One‐day‐old mice display a brief capacity for heart regeneration after apex resection. We sought to examine this response in a different model and to determine the impact of this early process on long‐term tissue perfusion and overall cardiac function in response to stress. Apical resection of postnatal rats at day 1 (P1) and 7 (P7) rendered 18 ± 1.0% and 16 ± 1.3% loss of cardiac area estimated by magnetic resonance imaging (MRI), respectively (P > 0.05). P1 was associated with evidence of cardiac neoformation as indicated by Troponin I and Connexin 43 expression at 21 days postresection, while in the P7 group mainly scar tissue replacement ensued. Interestingly, there was an apparent lack of uniform alignment of newly formed cells in P1, and we detected cardiac tissue hypoperfusion for both groups at 21 and 60 days postresection using SPECT scanning. Direct basal cardiac function at 60 days, when the early lesion is undetectable, was preserved in all groups, whereas under hemodynamic stress the degree of change on LVDEP, Stroke Volume and Stroke Work indicated diminished overall cardiac function in P7 (P < 0.05). Furthermore, the End‐Diastolic Pressure–Volume relationship and increased interstitial collagen deposition in P7 is consistent with increased chamber stiffness. Taken together, we provide evidence that early cardiac repair response to apex resection in rats also leads to cardiomyocyte neoformation and is associated to long‐term preservation of cardiac function despite tissue hypoperfusion.
- Apex resection
- cardiomyocytes neoformation
- hemodynamic overload
- tissue perfusion
The limited postnatal cardiac regenerative capacity in mammalian hearts is one of the major challenges in cardiovascular medicine (Laflamme and Murry 2011; Anversa and Leri 2013; Andersen et al. 2014). Fibrotic scar formation is the predominant repair mechanism as billions of cardiomyocytes are lost during an acute myocardial infarction or other cardiovascular injuries, which is associated with long‐term unfavorable outcomes. In the last decade, several gene/cell‐based approaches were explored to improve the post myocardial infarction (post‐MI) repair response showing promising results in preclinical models. Unfortunately, thus far, no therapeutic scheme has been shown effective in clinical settings. One may speculate that clinical failure is due, at least in part, to the lack of cardiomyocyte replacement, and to the fact that the potentially beneficial effects are restricted to processes such as neoangiovasculogenesis and inhibition of inflammation and collagen deposition, which might be clinically relevant only for specific scenarios (Mummery et al. 2010). The development of strategies to reprogram adult cells into cardiomyocytes ex‐ or in‐vivo together with data showing that the adult heart displays some degree of cardiomyocyte proliferation (Bergmann et al. 2009; Kajstura et al. 2010a,b, 2012; Senyo et al. 2013) and that local cardiac stem cells undergo differentiation (Hsieh et al. 2007; Gonzalez et al. 2008), raise the possibility that targeting these processes may lead or add to more efficient cardiac repair in the adult organ. The latter is consistent with recent data suggesting that neonatal mice hearts retain a robust but transient cardiac regenerative capacity immediately after birth in response to apex resection or ischemic injury (Porrello et al. 2011a,b, 2013; Haubner et al. 2012). The investigation of the underlying healing mechanisms in these models of early heart injury may give insights for novel approaches on effective strategies in adult cardiac repair, which depends on the extracellular matrix remodeling, establishment of adequate tissue vascular supply, and newly formed cardiomyocytes acting as a syncytium.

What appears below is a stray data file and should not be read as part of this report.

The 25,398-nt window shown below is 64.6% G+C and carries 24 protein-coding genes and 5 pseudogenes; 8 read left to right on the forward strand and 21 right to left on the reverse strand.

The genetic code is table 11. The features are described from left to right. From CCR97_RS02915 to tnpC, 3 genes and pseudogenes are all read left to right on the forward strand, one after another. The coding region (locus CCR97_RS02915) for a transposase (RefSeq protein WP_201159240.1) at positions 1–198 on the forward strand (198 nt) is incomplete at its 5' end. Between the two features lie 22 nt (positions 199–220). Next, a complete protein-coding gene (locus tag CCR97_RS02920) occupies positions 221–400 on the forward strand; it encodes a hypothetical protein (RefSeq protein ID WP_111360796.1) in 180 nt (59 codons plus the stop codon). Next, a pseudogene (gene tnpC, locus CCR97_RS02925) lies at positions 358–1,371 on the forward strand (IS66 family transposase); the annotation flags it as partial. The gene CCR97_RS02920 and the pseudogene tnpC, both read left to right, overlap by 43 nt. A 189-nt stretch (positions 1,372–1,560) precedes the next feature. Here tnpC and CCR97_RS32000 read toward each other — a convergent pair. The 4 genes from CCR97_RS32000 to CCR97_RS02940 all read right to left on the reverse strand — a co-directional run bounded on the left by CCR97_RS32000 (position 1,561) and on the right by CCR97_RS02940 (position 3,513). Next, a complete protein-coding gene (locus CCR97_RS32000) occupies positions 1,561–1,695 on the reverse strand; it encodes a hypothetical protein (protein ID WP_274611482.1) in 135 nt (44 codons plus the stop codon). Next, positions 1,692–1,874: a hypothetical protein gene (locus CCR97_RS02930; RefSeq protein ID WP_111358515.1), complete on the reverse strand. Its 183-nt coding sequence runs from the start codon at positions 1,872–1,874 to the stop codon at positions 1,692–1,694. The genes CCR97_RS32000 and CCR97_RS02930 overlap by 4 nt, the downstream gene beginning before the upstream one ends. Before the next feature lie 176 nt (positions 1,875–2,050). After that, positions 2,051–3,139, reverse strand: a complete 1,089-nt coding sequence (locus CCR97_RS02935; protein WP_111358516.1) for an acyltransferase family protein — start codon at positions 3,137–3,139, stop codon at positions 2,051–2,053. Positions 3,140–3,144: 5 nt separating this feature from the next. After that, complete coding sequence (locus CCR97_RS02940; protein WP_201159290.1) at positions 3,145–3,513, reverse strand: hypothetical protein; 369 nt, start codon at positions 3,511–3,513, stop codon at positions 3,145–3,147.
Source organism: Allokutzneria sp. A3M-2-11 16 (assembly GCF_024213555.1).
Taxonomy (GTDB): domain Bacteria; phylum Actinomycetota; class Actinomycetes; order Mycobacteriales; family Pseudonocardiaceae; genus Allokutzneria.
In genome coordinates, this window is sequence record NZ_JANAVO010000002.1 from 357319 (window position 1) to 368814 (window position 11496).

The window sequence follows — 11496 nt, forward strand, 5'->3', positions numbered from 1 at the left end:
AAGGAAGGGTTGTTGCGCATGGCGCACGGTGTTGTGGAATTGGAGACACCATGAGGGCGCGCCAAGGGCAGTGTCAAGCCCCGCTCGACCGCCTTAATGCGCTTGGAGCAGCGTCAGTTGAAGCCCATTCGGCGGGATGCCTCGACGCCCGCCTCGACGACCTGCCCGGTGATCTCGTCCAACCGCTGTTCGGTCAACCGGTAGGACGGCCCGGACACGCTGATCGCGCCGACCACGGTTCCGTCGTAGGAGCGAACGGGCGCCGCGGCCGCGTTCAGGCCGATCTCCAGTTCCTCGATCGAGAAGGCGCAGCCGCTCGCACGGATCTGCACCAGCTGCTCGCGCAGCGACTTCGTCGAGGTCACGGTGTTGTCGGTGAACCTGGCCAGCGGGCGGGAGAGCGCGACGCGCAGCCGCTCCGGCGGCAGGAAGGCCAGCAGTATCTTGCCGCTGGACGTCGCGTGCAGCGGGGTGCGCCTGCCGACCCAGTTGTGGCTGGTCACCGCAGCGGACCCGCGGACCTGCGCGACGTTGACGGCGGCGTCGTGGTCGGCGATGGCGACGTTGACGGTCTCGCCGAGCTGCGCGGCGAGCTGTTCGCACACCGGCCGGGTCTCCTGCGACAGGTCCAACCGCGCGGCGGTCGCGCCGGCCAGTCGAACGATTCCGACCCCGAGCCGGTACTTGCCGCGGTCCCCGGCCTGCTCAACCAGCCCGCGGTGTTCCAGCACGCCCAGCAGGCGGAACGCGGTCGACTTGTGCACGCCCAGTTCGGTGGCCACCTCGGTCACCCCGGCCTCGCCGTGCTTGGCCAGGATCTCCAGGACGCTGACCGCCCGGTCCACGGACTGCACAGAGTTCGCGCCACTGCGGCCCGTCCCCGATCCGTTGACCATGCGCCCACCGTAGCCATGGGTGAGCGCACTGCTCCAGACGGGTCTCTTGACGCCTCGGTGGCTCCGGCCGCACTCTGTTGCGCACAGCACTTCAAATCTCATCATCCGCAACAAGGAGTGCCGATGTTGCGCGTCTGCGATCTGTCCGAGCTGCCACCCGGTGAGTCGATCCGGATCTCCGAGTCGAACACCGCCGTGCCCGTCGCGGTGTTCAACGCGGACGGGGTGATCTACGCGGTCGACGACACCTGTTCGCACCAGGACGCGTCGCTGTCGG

In the present study, we have two major goals. First, to extend this observation to an another species, the rat model, where a great body of functional knowledge is available regarding acute and chronic consequences of cardiac injury; second, we sought to assess the hitherto unknown long‐term efficacy of cardiac repair through development, specifically to cope with hemodynamic stress during adulthood. The rat is a suitable model for investigating these issues, because there are standard methods to assess quantitatively direct hemodynamics and cardiac tissue perfusion. Our data show that the rat indeed displays a robust early postnatal cardiomyocyte neoformation in response to 18% apex resection, leading to maintenance of overall adult cardiac function under hemodynamic stress despite documented tissue hypoperfusion.
Materials and Methods
Apical resection surgery